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Manu Park in Peru sets new biodiversity record

Manu Park in Peru sets new biodiversity record

One of the greatest places to see Peruvian wildlife in the Amazon is Manu National Park. That is why, despite its isolated location, hundreds of tourists visit Manu each year. The Manu National Park was established more than four decades ago. It was named a UNESCO Biosphere Preserve in 1977 and a UNESCO-listed World Heritage Site in 1987.

Manu National Park has also set a new biodiversity record, ensuring that even more people than usual will be interested in adding this to their itinerary!

Tambopata Clay Lick (Chuncho Macaw Clay Lick), Manu Park in Peru

What is the new biodiversity record in Manu Park in Peru ?

The Manu National Park includes a variety of landscapes, including cloud forests, lowland rainforests, and Andean grasslands. This makes it the ideal home for over 1000 different species of birds. It is a bird watcher’s paradise! The same is true for those who enjoy viewing various butterfly species because it is said that there are more than 1200 butterfly species in this area.

With data showing that it is home to 155 amphibian species and 132 reptile species. The Manu National Park has already broken the global record for biodiversity by having the greatest number of amphibians and reptiles. We know, it’s a lot! Yasuni National Park in Ecuador had previously occupied the top place, with 150 amphibian and 121 reptile species.

Tambopata Clay Lick (Chuncho Macaw Clay Lick)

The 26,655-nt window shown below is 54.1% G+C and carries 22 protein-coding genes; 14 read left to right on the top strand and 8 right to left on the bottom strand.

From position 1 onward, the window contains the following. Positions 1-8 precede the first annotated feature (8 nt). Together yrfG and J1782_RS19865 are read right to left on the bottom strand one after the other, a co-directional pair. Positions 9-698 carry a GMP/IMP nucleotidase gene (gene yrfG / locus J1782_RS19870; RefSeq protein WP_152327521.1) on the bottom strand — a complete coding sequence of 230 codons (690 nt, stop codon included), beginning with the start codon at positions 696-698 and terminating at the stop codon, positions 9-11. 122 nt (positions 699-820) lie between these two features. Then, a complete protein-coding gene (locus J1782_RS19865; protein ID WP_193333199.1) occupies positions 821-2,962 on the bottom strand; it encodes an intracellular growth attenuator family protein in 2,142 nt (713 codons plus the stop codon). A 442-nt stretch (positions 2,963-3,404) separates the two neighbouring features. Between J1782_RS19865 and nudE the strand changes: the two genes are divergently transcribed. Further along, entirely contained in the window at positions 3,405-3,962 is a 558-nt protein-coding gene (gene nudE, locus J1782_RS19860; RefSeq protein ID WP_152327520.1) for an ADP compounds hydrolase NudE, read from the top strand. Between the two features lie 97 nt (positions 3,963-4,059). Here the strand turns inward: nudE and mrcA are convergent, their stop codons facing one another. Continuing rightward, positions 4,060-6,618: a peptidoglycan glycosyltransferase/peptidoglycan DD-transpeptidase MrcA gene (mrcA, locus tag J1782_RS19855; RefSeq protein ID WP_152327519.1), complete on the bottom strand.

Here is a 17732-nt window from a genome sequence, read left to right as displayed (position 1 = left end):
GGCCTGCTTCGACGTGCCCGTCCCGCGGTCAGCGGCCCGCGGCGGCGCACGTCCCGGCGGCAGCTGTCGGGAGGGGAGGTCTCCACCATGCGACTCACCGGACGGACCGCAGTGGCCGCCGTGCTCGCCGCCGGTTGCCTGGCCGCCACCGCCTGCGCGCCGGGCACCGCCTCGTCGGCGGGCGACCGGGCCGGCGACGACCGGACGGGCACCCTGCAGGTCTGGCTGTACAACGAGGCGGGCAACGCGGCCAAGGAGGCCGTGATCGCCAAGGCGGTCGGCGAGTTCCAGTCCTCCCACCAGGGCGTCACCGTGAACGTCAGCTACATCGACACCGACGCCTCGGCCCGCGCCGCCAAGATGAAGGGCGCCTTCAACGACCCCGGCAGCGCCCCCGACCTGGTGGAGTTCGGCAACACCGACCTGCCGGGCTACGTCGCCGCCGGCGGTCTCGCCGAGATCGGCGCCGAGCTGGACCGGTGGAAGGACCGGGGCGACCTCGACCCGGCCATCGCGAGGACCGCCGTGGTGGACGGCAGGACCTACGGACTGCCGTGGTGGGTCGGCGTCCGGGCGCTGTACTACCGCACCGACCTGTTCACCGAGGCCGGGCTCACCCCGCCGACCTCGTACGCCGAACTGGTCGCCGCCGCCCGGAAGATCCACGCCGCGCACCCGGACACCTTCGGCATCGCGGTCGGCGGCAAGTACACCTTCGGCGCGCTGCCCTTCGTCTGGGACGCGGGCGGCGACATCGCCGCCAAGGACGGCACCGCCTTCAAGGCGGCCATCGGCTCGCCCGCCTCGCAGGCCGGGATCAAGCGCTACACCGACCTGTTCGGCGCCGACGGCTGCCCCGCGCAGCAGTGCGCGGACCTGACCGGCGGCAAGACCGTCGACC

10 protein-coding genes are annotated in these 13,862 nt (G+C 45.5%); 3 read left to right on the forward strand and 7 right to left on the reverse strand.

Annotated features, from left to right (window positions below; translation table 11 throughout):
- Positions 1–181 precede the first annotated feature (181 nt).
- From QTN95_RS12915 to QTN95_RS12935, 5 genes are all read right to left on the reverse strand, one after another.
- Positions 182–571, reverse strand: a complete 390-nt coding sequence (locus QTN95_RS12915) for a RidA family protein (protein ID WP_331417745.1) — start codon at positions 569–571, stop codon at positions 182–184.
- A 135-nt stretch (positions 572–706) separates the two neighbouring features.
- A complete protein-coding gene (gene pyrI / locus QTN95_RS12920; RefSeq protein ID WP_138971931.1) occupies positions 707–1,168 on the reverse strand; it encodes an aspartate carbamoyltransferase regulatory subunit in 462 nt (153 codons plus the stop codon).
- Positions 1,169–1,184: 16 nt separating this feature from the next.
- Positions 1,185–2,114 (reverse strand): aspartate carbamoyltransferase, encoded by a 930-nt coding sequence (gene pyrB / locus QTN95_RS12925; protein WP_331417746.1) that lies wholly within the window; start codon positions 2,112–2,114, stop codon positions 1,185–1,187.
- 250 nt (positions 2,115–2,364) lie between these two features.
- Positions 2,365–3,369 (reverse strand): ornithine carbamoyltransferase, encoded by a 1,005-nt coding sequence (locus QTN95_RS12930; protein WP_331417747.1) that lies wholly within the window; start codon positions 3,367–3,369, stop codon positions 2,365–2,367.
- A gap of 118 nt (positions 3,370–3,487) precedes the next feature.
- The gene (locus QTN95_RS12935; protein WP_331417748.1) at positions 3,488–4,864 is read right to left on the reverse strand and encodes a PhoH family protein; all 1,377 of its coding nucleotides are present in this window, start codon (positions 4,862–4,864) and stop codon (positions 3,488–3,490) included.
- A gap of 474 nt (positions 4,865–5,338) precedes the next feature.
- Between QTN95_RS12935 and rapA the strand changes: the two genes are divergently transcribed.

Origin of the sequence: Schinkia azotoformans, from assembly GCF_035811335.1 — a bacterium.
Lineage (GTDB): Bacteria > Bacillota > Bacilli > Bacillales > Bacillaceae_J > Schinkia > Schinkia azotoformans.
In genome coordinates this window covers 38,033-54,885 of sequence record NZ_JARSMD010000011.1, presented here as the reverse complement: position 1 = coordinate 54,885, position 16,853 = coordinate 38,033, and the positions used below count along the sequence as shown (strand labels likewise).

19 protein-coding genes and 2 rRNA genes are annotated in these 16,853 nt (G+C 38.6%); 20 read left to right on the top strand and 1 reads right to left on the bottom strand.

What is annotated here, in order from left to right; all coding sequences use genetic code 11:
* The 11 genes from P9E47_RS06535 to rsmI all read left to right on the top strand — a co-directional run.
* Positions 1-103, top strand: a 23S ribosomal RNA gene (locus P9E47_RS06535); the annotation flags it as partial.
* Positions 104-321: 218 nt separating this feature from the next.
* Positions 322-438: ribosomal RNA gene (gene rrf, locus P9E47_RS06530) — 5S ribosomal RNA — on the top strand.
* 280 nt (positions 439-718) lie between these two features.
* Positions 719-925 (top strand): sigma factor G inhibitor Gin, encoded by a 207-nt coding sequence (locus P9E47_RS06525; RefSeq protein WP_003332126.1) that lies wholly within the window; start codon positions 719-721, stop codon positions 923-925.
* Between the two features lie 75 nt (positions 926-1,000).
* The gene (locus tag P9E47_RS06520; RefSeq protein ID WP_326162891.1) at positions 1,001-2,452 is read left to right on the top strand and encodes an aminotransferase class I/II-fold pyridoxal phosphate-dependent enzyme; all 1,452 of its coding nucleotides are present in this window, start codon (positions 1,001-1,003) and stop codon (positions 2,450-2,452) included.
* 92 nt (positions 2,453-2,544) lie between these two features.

What study was carried out to establish this Manu biodiversity record?

Manu is one of the most diversified habitats in the world for a wide variety of species. It also provides a buffer zone for amphibians and reptiles, according to Rudolf van May. He is one of the researchers involved in this study from the Museum of Vertebrate Zoology at UC Berkeley.

Illinois Wesleyan University, the University of California, Berkeley, and Southern Illinois University in Carbondale collaborated on this study. It was then published in the journal Biota Neotropica.

The researchers used numerous sources, including those from organizations like the National Geographic Society and the Amazon Conservation Association. They also carefully analyzed different elevations and examined hundreds of museum specimens collected from various areas of Manu National Park and the nearby buffer zones.

The analysis of DNA sequences and frog calls, which enabled the identification of new animal species. This was the most important factor in helping to create this new biodiversity record in Manu National Park.

Tambopata Clay Lick (Chuncho Macaw Clay Lick)

What does this biodiversity record mean for Manu?

Since there is no doubt that this number of discoveries will continue to rise in the future, there won’t be any place in the world that has biodiversity as rich as this one. More importantly, experts predict that the number will rise for amphibians and reptiles in particular due to the growing use of DNA analysis, ongoing research into frog calls, and a few other procedures.

This is because according to the researchers’ estimation, the Manu National Park has 1.5 percent of all reptiles and 2.2 percent of all amphibians in the world. This only making up 0.01 percent of the earth’s natural geographical area!